Each camera for a launch has a specific job to do. For shuttle, there were hydrogen burnout cameras on the launch pad to capture the diamond shockwave that comes out of the engines. There were cameras inside the Tail Service Mast (TSM) recorded the human-sized carrier plates as they were pulled back and shut into the TSM enclosure. There were cameras set up to capture the gimballing and ignition of the engines, the release of the explosive bolts holding the shuttle up, and to record the movement of the twang. “There’s a camera for every mechanical function that we need to quantify,” said Nehr.
Each camera is prepared according to the type of image it will capture. “We need to set up our equipment to acquire that image precisely,” said Nehr. Specific calculations for each camera are documented in the Photographic Acquisition Disposition Document (PADD). Derived from the Program Requirements Document for the shuttle, the PADD defines the imagery requirements according to what the imagery analysis team needs to do its job after a vehicle launches.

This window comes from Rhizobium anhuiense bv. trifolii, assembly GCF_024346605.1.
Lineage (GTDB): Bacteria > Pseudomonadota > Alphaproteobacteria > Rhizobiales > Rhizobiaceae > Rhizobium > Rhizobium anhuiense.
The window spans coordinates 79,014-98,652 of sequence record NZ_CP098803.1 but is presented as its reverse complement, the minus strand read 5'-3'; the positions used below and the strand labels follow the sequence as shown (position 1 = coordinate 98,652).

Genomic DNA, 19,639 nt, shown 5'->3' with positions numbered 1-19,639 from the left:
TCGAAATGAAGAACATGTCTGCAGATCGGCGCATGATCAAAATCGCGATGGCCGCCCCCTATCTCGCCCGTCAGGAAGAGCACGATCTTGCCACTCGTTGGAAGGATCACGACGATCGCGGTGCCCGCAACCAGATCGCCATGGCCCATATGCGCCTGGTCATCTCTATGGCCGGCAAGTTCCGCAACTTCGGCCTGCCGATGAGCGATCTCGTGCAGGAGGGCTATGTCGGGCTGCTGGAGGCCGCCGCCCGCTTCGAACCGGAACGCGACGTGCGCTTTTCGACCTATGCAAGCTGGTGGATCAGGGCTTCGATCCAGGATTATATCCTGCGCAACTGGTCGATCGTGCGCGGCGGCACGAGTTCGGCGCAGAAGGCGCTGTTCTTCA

“The PADD specifies what the intent of the image is,” explained Nehr. Shutter angle, shutter speed, and frame rate, are calculated for every single camera, in addition to the shuttle’s path and gas velocities so that the photographers know how fast something might be moving through a frame. “They have to be calculated so that any credible event that we would see is kept sharp,” explained Olszewski. A blur streaking through an image can render it useless.
Operator Kenny Allen works on the recently acquired Contraves-Goerz Kineto Tracking Mount (KTM). Trailer-mounted with a center console/seat and electric drive tracking mount, the KTM includes a two-camera, camera control unit that will be used during launches.